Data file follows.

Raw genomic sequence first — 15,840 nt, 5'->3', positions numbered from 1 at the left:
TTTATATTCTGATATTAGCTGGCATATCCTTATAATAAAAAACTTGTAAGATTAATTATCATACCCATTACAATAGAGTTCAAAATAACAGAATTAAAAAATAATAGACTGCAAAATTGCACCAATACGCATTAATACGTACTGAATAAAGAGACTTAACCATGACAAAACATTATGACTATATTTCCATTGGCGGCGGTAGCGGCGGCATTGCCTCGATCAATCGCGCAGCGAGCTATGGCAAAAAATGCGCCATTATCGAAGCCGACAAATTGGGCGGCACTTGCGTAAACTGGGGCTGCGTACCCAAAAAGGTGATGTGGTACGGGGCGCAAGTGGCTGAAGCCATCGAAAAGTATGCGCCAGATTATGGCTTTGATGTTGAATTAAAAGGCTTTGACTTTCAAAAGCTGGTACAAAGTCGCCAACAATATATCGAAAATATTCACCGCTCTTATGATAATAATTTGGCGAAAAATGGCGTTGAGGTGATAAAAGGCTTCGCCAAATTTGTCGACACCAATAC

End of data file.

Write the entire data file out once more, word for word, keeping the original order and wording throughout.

Raw genomic sequence first — 15,840 nt, 5'->3', positions numbered from 1 at the left:
TTTATATTCTGATATTAGCTGGCATATCCTTATAATAAAAAACTTGTAAGATTAATTATCATACCCATTACAATAGAGTTCAAAATAACAGAATTAAAAAATAATAGACTGCAAAATTGCACCAATACGCATTAATACGTACTGAATAAAGAGACTTAACCATGACAAAACATTATGACTATATTTCCATTGGCGGCGGTAGCGGCGGCATTGCCTCGATCAATCGCGCAGCGAGCTATGGCAAAAAATGCGCCATTATCGAAGCCGACAAATTGGGCGGCACTTGCGTAAACTGGGGCTGCGTACCCAAAAAGGTGATGTGGTACGGGGCGCAAGTGGCTGAAGCCATCGAAAAGTATGCGCCAGATTATGGCTTTGATGTTGAATTAAAAGGCTTTGACTTTCAAAAGCTGGTACAAAGTCGCCAACAATATATCGAAAATATTCACCGCTCTTATGATAATAATTTGGCGAAAAATGGCGTTGAGGTGATAAAAGGCTTCGCCAAATTTGTCGACACCAATAC